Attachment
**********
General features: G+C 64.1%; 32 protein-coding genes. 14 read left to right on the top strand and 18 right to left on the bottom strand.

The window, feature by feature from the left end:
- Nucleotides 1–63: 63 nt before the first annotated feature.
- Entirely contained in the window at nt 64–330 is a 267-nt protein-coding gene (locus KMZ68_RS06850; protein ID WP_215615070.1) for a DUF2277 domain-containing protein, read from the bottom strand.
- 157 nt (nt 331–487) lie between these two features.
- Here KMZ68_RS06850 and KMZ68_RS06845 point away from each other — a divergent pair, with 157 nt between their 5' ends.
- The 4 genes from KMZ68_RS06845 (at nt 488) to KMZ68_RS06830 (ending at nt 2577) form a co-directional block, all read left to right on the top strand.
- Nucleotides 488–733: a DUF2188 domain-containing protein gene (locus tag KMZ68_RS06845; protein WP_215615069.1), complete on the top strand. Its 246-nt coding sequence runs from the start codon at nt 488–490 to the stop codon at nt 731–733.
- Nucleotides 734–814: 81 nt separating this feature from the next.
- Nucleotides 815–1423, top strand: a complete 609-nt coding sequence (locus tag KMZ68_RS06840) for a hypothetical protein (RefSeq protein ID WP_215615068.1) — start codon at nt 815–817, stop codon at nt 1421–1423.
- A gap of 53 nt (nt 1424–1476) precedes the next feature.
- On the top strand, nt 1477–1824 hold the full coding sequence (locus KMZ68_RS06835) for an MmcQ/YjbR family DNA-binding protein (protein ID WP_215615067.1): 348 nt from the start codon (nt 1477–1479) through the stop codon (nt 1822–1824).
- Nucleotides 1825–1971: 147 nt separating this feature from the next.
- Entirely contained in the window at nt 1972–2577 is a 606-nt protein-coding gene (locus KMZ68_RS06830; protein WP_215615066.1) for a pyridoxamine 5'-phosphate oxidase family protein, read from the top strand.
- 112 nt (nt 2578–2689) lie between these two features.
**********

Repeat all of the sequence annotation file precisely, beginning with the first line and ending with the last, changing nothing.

General features: G+C 64.1%; 32 protein-coding genes. 14 read left to right on the top strand and 18 right to left on the bottom strand.

The window, feature by feature from the left end:
- Nucleotides 1–63: 63 nt before the first annotated feature.
- Entirely contained in the window at nt 64–330 is a 267-nt protein-coding gene (locus KMZ68_RS06850; protein ID WP_215615070.1) for a DUF2277 domain-containing protein, read from the bottom strand.
- 157 nt (nt 331–487) lie between these two features.
- Here KMZ68_RS06850 and KMZ68_RS06845 point away from each other — a divergent pair, with 157 nt between their 5' ends.
- The 4 genes from KMZ68_RS06845 (at nt 488) to KMZ68_RS06830 (ending at nt 2577) form a co-directional block, all read left to right on the top strand.
- Nucleotides 488–733: a DUF2188 domain-containing protein gene (locus tag KMZ68_RS06845; protein WP_215615069.1), complete on the top strand. Its 246-nt coding sequence runs from the start codon at nt 488–490 to the stop codon at nt 731–733.
- Nucleotides 734–814: 81 nt separating this feature from the next.
- Nucleotides 815–1423, top strand: a complete 609-nt coding sequence (locus tag KMZ68_RS06840) for a hypothetical protein (RefSeq protein ID WP_215615068.1) — start codon at nt 815–817, stop codon at nt 1421–1423.
- A gap of 53 nt (nt 1424–1476) precedes the next feature.
- On the top strand, nt 1477–1824 hold the full coding sequence (locus KMZ68_RS06835) for an MmcQ/YjbR family DNA-binding protein (protein ID WP_215615067.1): 348 nt from the start codon (nt 1477–1479) through the stop codon (nt 1822–1824).
- Nucleotides 1825–1971: 147 nt separating this feature from the next.
- Entirely contained in the window at nt 1972–2577 is a 606-nt protein-coding gene (locus KMZ68_RS06830; protein WP_215615066.1) for a pyridoxamine 5'-phosphate oxidase family protein, read from the top strand.
- 112 nt (nt 2578–2689) lie between these two features.